The Almighty was not displeased. He said: “A nice and subtle happiness I see thou to thyself proposest, in the choice of thy associates.” He then said: “What thinkest then of Me, and this My state, seem I to thee sufficiently possessed of happiness, or not? Who am alone from all eternity, for none I know second to Me or like, equal much less. How have I then with whom to hold converse save with the creatures I have made, and those to Me inferior, infinite descents beneath what other creatures are to thee?’
Adam replied: “To attain the height and depth of Thy eternal ways all human thoughts come short, Supreme of things; Thou in Thyself art perfect, and in Thee is no deficience found, not so in man.” He pointed out that God does not have to propagate, but man does. Moreover, if God wanted satisfactory social communication with man, He could raise man as high as He wished. However, man could not raise a beast from its prone position.
God had been testing Adam, and Adam’s answers showed that he understood not only the beasts, but also himself. Before Adam had spoken, God knew that it was not good for man to be alone. God had created Adam in His own image. Therefore, the beasts were not suitable companions for him.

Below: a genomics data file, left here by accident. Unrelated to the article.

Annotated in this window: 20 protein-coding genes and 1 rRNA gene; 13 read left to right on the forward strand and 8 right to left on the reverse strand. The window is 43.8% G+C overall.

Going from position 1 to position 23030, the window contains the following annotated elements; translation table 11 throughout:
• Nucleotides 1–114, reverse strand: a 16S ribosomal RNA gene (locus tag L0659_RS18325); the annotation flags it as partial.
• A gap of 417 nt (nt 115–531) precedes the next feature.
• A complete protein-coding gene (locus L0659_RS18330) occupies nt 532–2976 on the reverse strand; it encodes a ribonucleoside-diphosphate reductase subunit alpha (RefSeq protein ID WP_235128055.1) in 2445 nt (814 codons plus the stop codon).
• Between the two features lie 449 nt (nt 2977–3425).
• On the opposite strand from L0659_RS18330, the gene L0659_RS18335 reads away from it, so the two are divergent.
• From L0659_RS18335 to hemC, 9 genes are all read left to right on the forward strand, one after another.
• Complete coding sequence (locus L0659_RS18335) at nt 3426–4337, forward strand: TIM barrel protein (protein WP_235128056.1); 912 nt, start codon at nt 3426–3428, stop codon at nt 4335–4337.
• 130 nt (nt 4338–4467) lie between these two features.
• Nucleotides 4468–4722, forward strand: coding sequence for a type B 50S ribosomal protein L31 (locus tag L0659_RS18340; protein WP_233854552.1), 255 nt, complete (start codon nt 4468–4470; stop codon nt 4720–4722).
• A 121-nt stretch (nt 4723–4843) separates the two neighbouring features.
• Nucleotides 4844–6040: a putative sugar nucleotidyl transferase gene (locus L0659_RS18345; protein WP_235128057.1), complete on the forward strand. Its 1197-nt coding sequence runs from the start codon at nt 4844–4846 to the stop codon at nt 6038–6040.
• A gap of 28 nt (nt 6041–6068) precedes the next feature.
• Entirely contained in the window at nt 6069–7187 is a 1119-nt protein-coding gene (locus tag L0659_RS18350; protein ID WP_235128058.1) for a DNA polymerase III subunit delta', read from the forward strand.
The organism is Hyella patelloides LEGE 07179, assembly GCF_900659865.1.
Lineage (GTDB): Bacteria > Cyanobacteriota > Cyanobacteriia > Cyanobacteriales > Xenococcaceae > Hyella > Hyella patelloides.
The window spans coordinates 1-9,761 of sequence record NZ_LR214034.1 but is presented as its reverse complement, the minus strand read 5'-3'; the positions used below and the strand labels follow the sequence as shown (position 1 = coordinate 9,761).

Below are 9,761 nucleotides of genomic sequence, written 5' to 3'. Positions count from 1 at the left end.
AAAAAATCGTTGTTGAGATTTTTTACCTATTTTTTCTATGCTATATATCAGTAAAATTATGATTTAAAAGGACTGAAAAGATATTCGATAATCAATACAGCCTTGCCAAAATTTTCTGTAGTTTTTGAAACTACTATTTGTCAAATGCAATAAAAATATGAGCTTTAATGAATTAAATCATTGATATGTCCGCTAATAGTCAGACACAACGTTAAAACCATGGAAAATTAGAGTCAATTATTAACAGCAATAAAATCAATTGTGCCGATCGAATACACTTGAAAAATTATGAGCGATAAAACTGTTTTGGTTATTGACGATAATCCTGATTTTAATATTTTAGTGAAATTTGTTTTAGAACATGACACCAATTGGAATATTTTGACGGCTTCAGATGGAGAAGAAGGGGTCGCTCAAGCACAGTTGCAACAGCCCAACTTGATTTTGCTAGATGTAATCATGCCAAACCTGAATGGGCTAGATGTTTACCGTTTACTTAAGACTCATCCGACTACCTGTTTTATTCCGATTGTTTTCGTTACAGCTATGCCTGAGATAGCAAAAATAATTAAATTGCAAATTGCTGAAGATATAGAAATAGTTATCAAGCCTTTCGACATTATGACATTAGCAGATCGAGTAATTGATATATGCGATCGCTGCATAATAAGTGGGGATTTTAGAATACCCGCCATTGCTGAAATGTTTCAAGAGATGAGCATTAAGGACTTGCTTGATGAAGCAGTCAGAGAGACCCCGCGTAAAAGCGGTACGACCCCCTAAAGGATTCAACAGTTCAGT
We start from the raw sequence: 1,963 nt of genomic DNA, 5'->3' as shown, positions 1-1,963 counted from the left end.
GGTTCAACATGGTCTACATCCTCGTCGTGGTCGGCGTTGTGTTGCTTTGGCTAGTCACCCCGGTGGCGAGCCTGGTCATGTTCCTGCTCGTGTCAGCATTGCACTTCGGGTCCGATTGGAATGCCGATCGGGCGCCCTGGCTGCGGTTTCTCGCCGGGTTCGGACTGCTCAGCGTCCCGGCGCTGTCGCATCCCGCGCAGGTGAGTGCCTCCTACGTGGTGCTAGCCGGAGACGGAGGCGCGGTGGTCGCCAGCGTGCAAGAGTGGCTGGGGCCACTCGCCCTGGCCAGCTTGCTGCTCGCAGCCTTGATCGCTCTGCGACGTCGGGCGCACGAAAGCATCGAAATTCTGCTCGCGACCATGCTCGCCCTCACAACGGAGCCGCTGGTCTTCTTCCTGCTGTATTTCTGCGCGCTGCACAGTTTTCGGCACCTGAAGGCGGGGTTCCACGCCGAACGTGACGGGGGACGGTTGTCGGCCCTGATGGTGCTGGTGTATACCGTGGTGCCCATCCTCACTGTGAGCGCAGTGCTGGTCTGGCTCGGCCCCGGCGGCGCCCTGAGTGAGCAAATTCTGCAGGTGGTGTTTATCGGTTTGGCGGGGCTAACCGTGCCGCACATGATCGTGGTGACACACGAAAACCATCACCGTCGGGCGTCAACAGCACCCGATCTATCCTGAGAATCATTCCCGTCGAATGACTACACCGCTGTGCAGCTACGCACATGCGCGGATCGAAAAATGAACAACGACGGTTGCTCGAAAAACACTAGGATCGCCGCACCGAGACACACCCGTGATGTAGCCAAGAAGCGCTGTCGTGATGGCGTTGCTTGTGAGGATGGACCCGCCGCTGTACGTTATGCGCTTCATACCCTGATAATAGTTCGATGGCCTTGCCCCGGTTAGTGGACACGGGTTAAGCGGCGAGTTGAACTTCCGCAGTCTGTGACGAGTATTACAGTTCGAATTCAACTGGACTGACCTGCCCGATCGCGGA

Adam then fell asleep, but he was aware of what God was doing. God opened Adam’s side and took out a rib, streaming with life blood. The wound was wide, but it quickly healed. Then God fashioned and formed the rib with His hands. “Under His forming hands a creature grew, manlike, but different sex, so lovely fair, that what seemed fair in all the world, seemed now mean.” As Adam beheld her, he felt a sweetness enter his heart – something that he had never felt before.
Suddenly she disappeared. Adam woke up. He endeavored to find her, or deplore her loss forever. Finally he saw her not far off. She looked just as she had in Adam’s dream, “adorned with what all earth or heaven could bestow to make her amiable.” She came to Adam, led by her Heavenly Maker, who was not visible. She understood nuptial sanctity and marriage rites. “Grace was in all her steps, heaven in her eye, in every gesture dignity and love.”
Adam told the Creator that she was the best of His gifts. He called her bone of his bone and flesh of his flesh. He called her woman because she was extracted from man.